Finally, in execution step 76, a pattern PN is created for every type N in the type hierarchy. This pattern PN is B bits long and is formed by starting at the left-most bit and concatenating the AN values for all of the type's ancestors. This is done by beginning with the bits A1 for the top level ancestor and concatenating the bits through each successive ancestor (A2, A3 etc.) until its own AN value is concatenated. The remaining bits in the pattern PN are right-filled with 0's.
Referring to FIG. 3, it can be seen that the AN created for every type uniquely identifies that type from among its siblings using a minimum number of bits. For example, type 36 is one of five siblings. Each of the five siblings 34-42 are assigned a unique (to that sibling group) three-bit number AN. Similarly, the two other siblings 44 and 46 belonging to the other group of level 4 are each assigned separate values AN.
From the values of AN, each of the patterns PN that identify a single type in the type hierarchy is created. For example, for type 28, the top level ancestor is device 12 which has an AN of 1. Thus the left-most bit of PN for object 28 is a 1. The next lower level ancestor for type 28 is CPU 18. The value of AN for CPU 18 is 00. This value of for CPU 18 is concatenated with 1, the AN for type 12. The value of AN of type 28, (i.e. 10), is then concatenated with the values of AN of types 12 and 18. This forms the binary number 10010. Finally, three zeros are right-filled to complete the pattern PN. In this manner, a pattern PN is created that identifies the object 28 in the type hierarchy.
The mask XN is a mask that reflects how many bits of a pattern PN will be significant for matching purposes. Because the ML value for the first level is 1, a single binary digit (one) 1 is put into the left-most bits of the value XN for each of the types in the hierarchy. For each of the types on level 2, since the number of bits needed to encode each of the types is equal to 2, two one bits are concatenated to the left-most bit for the mask XN.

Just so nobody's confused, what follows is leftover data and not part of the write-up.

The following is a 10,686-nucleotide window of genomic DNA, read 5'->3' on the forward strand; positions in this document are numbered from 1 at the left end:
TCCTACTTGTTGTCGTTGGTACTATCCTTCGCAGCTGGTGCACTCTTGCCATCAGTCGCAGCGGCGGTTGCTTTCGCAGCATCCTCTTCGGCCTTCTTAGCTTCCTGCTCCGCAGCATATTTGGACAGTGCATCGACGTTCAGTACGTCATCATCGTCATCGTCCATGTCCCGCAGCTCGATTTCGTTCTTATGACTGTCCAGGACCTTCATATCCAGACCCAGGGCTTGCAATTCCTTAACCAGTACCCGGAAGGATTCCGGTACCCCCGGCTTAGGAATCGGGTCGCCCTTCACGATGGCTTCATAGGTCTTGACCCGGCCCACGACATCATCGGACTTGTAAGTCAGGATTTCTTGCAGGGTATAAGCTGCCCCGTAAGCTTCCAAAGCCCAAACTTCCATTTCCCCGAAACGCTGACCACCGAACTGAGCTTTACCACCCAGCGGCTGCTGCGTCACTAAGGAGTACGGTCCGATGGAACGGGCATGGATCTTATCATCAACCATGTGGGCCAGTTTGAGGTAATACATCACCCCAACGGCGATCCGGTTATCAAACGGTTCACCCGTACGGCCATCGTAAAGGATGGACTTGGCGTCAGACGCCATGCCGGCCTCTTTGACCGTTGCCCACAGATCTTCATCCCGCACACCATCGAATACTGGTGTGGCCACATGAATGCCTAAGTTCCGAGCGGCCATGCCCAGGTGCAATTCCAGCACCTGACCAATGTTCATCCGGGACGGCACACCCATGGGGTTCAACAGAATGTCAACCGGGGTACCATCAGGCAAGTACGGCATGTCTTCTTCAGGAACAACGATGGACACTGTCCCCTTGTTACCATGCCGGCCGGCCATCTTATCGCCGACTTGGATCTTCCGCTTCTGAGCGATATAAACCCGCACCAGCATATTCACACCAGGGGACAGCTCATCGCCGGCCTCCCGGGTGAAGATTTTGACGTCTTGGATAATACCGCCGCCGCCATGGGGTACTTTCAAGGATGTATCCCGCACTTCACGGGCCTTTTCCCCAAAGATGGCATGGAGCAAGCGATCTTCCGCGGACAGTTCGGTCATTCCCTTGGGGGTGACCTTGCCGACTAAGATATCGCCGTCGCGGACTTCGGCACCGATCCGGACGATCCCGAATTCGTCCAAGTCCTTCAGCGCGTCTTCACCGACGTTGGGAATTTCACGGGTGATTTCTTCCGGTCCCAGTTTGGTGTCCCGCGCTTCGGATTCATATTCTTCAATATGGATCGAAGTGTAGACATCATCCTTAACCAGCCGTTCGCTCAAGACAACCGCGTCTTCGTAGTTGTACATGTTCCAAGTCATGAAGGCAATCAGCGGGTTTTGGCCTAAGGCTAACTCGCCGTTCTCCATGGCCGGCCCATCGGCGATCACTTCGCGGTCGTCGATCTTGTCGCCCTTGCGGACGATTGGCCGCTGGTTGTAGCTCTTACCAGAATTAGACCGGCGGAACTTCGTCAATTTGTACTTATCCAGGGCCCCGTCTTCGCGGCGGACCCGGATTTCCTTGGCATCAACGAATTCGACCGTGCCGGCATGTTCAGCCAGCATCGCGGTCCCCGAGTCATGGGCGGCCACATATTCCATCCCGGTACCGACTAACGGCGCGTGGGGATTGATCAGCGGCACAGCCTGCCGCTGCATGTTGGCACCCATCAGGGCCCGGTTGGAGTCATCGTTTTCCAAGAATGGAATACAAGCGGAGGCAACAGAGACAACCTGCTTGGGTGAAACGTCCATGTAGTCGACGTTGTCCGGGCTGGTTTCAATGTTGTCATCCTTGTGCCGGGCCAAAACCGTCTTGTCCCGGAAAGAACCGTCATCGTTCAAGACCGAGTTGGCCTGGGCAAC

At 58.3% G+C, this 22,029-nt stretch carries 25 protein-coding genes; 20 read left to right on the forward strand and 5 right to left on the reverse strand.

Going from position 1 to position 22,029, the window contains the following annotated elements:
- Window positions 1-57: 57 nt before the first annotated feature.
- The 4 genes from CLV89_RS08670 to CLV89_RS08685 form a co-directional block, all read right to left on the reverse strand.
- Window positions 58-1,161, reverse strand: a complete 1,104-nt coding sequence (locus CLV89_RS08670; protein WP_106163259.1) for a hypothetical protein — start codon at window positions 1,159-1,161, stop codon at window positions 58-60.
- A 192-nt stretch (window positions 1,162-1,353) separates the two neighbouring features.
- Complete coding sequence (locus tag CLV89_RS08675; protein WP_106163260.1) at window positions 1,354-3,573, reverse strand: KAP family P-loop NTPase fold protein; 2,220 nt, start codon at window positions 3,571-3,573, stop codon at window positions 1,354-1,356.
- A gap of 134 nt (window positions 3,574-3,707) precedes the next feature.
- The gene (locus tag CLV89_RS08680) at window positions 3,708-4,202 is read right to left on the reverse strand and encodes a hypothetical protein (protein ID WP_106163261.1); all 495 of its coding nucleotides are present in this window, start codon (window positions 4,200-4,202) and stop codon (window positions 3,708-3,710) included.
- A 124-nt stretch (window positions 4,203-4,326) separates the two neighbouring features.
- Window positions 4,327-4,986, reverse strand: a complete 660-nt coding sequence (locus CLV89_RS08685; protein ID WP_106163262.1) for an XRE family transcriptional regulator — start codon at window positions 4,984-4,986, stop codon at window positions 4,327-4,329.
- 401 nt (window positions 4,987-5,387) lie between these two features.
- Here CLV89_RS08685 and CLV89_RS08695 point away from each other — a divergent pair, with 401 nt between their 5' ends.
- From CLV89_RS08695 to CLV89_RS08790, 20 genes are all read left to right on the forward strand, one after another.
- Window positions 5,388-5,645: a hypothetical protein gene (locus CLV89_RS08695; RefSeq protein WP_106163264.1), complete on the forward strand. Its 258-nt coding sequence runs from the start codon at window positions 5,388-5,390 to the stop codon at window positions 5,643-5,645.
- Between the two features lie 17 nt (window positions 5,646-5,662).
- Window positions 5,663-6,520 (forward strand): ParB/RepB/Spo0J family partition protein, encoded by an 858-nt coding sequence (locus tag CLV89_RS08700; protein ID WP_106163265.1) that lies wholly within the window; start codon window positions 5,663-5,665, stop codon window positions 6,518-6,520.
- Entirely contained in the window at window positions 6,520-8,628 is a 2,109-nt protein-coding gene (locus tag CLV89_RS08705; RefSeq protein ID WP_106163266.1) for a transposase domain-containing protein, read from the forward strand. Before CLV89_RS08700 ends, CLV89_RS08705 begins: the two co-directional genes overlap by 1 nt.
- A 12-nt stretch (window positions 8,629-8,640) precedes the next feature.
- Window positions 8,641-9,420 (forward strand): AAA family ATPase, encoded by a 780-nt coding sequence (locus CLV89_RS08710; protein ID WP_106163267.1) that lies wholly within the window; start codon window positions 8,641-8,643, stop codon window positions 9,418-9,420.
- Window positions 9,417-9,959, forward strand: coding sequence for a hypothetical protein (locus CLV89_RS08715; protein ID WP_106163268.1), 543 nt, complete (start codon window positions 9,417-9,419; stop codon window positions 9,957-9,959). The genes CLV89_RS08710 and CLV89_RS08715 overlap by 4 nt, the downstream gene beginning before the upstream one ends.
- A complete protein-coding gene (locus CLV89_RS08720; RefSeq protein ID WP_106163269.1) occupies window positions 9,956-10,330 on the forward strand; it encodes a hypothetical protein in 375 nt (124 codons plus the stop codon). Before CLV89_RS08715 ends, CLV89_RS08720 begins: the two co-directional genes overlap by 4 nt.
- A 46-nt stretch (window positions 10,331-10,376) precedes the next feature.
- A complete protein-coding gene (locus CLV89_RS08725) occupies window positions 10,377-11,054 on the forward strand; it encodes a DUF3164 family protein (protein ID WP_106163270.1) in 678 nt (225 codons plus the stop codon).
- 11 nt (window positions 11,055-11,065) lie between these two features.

Similarly, for level 3, two more bits are used in the values of AN for each of the types on level 3. Therefore, two more 1's are placed into the mask XN for each of the types on level 3. Finally, for the lowest-most level, level 4, three bits are needed for AN. Therefore, three 1's are placed into the remaining bits of XN for each of the types in the fourth level.
The mask XN is used in the matching process in order to determine how many left-most bits of two patterns PN need to be compared to determine whether an object is a type or subtype of another object in the type hierarchy. The determination of whether an object can be used as if it were an instance of a specific type is shown in FIG. 4, which is a flow chart of the execution or matching process.
For the following example, assume that there is an object of type R for which it is to be determined whether that object can be treated as if it were an instance of the of the type T (i.e. whether R is equal to T or is a subtype of T). In execution step 80, a bit-wise AND of the pattern PN of type R is performed with the mask XN of type T to produce a result.
In the second execution step 82, the result generated above is compared with the pattern PN of type T. If the patterns match, then the object of type R can be considered to be of type T. If the result does not match the pattern PN of type T, then the object is not of type T or of any of the subtypes of type T.